MEMPHIS, Tenn. (WMC) - Mid-Southerners were scammed out of more money than any other region in Tennessee last year.
A new report from the Mid-South Better Business Bureau shows the amount of money stolen by scammers in this area was more than Nashville, Knoxville and Chattanooga combined.
One couple was scammed while looking for a dachshund puppy.
The victim reported to the BBB that she found the website ravendach.com and “the dogs were so pretty!”
The woman’s husband then “met an older gentleman at a gas station with 3 puppies...all 3 looked sickly.”
The husband paid $400 for one of them but when he took the puppy to the vet, the vet said the “3-month-old puppy was around 2 years old. His papers were fake, and the owners didn’t respond to calls or emails.”
Ravendach.com is now defunct and the victim’s report was classified by the BBB as an online purchase scam.
“There’s so many fake websites out there,” said Daniel Irwin, who does research and investigations for the Mid-South BBB.
Irwin answers scam victims’ calls and then puts their reports in their Scam Tracker tool, where consumers can search by region or scam type to find out what scammers are trying to pull in their area.
Irwin says Mid-Southerners, like the couple who bought the dog, lost $50,640 total to online purchase scams last year. That’s more money lost to any other scam last year.
Online purchase scam reports surged in 2020 by 183% compared to 2019. Irwin said that’s a direct correction with COVID-19.
“Why is it so easy to fall victim to an online purchase scam?” The Investigators asked Irwin.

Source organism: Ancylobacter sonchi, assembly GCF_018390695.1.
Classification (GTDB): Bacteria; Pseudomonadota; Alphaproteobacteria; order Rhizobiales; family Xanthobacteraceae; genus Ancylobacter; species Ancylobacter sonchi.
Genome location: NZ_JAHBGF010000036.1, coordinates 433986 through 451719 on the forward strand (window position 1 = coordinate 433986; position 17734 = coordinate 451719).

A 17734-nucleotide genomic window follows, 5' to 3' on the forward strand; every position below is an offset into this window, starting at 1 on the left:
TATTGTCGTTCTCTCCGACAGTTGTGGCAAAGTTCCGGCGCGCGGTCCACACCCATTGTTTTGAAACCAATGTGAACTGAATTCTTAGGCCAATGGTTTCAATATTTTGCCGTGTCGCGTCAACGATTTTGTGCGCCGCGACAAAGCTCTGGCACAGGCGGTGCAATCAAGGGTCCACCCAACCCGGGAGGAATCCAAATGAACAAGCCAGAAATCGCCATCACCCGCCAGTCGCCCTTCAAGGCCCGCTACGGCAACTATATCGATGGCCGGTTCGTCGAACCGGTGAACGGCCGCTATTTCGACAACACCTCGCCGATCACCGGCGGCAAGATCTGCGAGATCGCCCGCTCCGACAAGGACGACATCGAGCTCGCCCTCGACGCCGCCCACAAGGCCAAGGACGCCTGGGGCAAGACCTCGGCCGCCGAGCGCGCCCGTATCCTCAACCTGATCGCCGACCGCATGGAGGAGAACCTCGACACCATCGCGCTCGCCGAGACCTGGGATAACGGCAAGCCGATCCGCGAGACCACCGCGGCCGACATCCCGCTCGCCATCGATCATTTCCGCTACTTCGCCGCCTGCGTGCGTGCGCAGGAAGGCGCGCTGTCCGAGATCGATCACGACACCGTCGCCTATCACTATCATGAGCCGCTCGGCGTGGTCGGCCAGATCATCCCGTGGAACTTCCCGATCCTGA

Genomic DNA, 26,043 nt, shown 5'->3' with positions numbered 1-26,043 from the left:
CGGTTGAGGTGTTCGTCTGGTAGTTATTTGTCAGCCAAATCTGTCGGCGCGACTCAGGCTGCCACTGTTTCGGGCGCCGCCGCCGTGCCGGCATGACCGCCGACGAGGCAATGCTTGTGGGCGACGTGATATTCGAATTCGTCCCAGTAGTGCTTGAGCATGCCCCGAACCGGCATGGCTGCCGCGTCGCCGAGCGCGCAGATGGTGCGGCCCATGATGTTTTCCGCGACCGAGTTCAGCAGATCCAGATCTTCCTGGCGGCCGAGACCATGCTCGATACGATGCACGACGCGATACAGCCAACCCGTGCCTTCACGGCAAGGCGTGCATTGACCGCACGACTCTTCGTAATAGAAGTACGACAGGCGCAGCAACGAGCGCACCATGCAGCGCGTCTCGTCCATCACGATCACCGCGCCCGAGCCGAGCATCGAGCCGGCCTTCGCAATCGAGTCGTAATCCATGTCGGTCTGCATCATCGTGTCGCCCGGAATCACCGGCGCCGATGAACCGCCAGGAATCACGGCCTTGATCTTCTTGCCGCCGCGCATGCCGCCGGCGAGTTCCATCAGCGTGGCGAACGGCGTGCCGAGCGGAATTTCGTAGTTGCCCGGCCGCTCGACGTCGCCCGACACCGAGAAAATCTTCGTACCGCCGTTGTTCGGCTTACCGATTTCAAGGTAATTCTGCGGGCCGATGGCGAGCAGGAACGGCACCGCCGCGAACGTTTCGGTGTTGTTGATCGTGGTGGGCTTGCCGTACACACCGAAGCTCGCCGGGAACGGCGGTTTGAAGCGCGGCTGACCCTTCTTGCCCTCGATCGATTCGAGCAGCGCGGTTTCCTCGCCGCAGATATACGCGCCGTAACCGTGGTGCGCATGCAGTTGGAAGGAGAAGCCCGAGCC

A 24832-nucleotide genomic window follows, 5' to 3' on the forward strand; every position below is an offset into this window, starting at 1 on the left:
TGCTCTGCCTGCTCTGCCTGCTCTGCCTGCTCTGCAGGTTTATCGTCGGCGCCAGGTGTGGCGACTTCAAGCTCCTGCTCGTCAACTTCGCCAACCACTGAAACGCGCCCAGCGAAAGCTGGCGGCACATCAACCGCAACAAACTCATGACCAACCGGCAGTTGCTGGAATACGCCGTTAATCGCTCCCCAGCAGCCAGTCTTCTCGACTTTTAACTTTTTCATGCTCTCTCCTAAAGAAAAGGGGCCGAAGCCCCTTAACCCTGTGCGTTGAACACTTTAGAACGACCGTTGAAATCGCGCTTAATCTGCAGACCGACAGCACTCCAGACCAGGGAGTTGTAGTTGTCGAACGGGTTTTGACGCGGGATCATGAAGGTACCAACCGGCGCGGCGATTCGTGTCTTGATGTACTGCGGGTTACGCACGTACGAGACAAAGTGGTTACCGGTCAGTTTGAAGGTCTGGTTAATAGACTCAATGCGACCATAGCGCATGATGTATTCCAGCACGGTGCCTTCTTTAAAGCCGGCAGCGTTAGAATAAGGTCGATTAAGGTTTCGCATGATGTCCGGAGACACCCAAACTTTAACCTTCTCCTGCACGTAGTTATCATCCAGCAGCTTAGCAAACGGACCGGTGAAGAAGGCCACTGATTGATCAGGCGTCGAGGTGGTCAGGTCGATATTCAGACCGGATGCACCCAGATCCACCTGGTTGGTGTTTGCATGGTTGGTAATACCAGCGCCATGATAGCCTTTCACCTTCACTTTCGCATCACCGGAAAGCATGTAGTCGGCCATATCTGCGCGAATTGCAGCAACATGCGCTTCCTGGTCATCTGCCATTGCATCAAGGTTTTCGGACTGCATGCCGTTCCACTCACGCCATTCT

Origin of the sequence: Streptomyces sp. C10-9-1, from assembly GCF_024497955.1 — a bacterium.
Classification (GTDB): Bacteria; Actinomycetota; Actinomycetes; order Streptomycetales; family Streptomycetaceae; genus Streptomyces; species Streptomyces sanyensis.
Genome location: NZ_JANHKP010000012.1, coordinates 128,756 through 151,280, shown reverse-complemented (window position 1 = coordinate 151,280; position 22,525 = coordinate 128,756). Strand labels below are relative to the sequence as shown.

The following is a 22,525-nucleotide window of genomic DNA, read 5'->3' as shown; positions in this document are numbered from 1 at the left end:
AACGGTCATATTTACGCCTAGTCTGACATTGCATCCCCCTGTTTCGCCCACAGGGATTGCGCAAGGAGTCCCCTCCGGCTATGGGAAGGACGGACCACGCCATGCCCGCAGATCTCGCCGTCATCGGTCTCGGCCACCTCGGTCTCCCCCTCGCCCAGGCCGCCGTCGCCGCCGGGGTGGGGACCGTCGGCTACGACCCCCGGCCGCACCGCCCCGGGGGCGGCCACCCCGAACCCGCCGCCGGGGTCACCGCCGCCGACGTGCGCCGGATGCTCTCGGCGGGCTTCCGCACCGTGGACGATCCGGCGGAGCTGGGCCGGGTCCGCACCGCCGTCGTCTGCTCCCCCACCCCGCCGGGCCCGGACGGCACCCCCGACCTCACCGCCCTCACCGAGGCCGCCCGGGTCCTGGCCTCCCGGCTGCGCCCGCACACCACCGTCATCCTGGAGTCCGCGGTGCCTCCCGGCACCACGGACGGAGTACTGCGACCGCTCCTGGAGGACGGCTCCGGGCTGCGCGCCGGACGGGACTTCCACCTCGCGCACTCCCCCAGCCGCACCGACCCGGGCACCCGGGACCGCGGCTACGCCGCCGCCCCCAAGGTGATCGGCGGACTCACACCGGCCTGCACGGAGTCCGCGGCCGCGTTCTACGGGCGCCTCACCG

“It’s just very hard, even for someone who knows what they’re doing, to tell whether a site’s real or not,” he said.
Mid-Southerners also fell for more scams overall last year than ever before.
In 2020, the BBB received 810 scam reports and victims lost $205,697.32.
“Why do you think that is?” asked The Investigators.
“Memphis was economically devastated by COVID-19 so we saw a lot of people targeting Memphis residents,” said Irwin.
The most common scam Memphis residents reported last year was phishing.
Phishing happens when imposters try to get consumers’ passwords, personal or financial information.
This Mid-Southerner reported she received a call from someone claiming to be from Apple support.
The woman reported they “sent me to a store where I was supposed to buy two gift cards for a total of $700...she was very convincing.”
This woman did not fall for it and did not buy the gift cards.
In fact, most people contacted by scammers report they didn’t lose money. Those who did are usually 55-years-old or older.
“Younger people fall for scams more often but older people lose more money when they do fall for a scam,” said Irwin.
“Do you think these are all the people who were scammed last year or do you think there are more than this?” asked The Investigators.
“Oh, there’s quite a bit more. Our estimates are that 1 in 17 people report a scam. It’s just a very, very small amount of people who actually report it,” he said.
People are embarrassed, said Irwin, no one wants to admit when they fall victim to a scam.
To avoid online scams, which again claimed more money lost than any other scam type, the BBB offers these tips:
- Know the advertiser: it’s easy for a fake site to mimic a famous retailer’s website.
- Check a site’s security settings: there should be a ‘lock’ icon in the URL bar.
- Make sure you read the fine print and look for a return policy before you buy.
If someone is asking you for your personal or financial information, always be cautious. Ask questions and do your research.